Corporate Bond Clawbacks as Contingent Capital for Banks
45 Pages Posted: 16 Aug 2014 Last revised: 2 May 2020
Date Written: August 14, 2014
In this paper, we propose a clawback-type security as an alternative source of contingent capital, which we call COCLA for contingent clawback bonds. We develop a simple model in which a COCLA is used to manage the “debt overhang problem” that banks may encounter during a financial crisis. We solve the model numerically, setting its parameters close to the situation that was prevalent for the average North American large bank at the end of 2007. Our theoretical setting allows us to compare the equilibrium outcomes when the bank uses straight debt and COCLA debt. We obtain that, in the context of an economy in which there exists private benefits of control and significant costs of financial distress, a COCLA is the preferred instrument of the bank manager and equity holders.The bank manager maximizes their expected utility by choosing the supply of loans, the level of effort, and the amount of junior debt. We show that a bank manager will exercise the clawback provision (and convert a fraction of the junior debt into equity) in order to raise the bank's capital adequacy ratio above the regulator’s minimum requirement. The voluntary exercise of the clawback provision results from the trade off the manager faces between the private benefits of control, via maximization of her expected utility and the expected costs of financial distress imposed on her upon bankruptcy or liquidation. Thus, one novel result is that a COCLA bond does not suffer from the trigger problem. Another novelty of the proposed model, as compared to the recent developments in the CoCos literature, is that the supply of loans and the amount of debt chosen by the bank manager, and consequently the future cash flows of the bank, are endogenized.The calibration of the model is based upon several parameter values such as the fraction of the loans that default, the probability of full repayment of the loans, the salary of the manager, the fraction of deposits withdrawn, the private benefits of control, the cost of effort, the cost of violating the capital asset ratio and the fixed cost of financial distress. Further, the bank manager chooses her level of costly effort in screening the quality of the loans and thus reducing the probability of loan default which increases the value of the assets and eventually reduces the chances of a potential conversion (exercising the COCLA). From a practical point of view, we show that the clawback conversion rate that maximizes the manager's expected utility and level of effort exercised as well as the supply of loans the banks offers is around 25-26%, a level that also results in the lowest variability of capital ratios.As presented later, COCLAs design is based on a popular corporate bond with a clawback (IPOC) that has as conversion rate a range between 30 and 35% (See Daniels et al. (2013)). In the model, the costs of financial distress are in a sense dynamic as captured by the presence of two components: a fixed element dependent on the bank's manager initial equity position and a variable component reflected as a fraction of the manager's future bank ownership. Also, the managers faces regulatory cost oversight if the bank does not meet the regulatory capital requirements which creates incentives for the manager to take actions to avoid falling below the required capital ratios. Other features of the model are early conversion at par for a fraction of the debt issue and the exercise of the clawback option results in reduction of financial distress, which is a fairly standard characteristic of models that explain the convertibility of hybrid debt. Thus, our model is very flexible and representative of today's bank conditions and environment faced by bank managers.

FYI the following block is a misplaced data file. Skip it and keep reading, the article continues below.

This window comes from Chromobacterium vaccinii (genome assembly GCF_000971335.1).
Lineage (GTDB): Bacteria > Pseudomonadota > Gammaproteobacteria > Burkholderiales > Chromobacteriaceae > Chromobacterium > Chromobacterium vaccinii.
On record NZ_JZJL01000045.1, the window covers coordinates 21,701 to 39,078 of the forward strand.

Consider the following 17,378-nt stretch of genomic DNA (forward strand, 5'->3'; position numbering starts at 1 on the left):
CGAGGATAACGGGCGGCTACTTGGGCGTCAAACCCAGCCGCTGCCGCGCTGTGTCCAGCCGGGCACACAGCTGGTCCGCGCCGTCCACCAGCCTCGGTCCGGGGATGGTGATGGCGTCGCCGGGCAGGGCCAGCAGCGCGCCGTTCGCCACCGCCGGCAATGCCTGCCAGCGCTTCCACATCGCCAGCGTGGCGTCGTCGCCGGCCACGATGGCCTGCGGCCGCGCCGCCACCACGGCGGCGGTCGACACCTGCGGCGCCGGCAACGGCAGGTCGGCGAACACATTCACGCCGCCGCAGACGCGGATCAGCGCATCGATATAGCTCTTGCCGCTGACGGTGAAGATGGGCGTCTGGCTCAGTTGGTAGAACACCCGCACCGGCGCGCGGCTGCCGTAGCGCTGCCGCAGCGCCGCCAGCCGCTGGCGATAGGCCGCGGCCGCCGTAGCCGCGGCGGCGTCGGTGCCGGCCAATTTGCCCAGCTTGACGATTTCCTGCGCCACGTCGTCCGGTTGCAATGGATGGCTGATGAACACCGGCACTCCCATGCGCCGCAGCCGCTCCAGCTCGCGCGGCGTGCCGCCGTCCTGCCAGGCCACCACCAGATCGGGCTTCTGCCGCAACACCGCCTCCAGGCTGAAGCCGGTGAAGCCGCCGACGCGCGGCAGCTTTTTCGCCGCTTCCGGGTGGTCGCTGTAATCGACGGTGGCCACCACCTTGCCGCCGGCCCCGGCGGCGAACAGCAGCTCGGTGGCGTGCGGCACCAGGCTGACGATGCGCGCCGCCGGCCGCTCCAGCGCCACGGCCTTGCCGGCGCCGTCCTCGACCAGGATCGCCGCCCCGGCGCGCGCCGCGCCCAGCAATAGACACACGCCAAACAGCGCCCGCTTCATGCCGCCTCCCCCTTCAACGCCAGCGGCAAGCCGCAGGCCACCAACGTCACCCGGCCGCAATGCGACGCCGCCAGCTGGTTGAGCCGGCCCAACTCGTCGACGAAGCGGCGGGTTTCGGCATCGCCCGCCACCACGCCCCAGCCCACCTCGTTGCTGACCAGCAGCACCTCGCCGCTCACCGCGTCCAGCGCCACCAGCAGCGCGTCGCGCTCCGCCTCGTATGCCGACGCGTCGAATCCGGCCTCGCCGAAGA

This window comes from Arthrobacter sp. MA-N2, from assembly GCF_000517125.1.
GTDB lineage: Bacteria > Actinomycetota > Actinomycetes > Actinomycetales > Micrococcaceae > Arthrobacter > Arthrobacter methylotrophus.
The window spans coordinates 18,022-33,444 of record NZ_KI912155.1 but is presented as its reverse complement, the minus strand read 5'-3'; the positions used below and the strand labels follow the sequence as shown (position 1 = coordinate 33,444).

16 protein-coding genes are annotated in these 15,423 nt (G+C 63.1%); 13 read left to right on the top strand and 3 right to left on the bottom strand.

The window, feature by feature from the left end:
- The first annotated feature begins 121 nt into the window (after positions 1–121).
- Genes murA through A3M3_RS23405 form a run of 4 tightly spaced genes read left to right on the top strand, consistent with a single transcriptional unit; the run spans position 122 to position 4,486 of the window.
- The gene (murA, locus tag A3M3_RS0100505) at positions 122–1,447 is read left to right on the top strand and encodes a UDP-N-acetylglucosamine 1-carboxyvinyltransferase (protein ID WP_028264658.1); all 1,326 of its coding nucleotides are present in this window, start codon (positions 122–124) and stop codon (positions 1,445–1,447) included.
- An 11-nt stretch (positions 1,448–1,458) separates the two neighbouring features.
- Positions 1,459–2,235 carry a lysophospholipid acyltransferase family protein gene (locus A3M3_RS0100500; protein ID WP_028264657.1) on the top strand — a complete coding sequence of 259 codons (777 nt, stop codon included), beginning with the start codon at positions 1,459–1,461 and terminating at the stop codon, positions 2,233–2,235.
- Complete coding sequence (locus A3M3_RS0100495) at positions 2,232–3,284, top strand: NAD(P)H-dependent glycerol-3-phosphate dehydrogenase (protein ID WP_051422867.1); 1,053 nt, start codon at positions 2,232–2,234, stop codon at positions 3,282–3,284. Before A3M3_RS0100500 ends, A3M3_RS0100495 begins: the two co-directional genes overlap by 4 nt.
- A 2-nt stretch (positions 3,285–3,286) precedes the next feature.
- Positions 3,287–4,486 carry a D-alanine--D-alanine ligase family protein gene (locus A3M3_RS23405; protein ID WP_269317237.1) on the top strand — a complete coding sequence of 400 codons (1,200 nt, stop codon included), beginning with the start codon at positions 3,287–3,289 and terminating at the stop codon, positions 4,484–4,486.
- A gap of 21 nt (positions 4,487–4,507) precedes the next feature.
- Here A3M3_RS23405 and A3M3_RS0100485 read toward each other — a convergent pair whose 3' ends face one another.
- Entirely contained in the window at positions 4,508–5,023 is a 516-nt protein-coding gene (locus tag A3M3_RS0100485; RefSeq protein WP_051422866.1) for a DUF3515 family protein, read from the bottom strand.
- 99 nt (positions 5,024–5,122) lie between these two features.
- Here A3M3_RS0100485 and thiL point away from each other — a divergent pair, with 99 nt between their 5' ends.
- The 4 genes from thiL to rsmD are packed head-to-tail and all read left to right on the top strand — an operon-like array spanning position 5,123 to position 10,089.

Keywords: Contingent Capital, Systemic Risk, Basel Capital Requirements, Bank Regulation
JEL Classification: G21, G32
Suggested Citation: Suggested Citation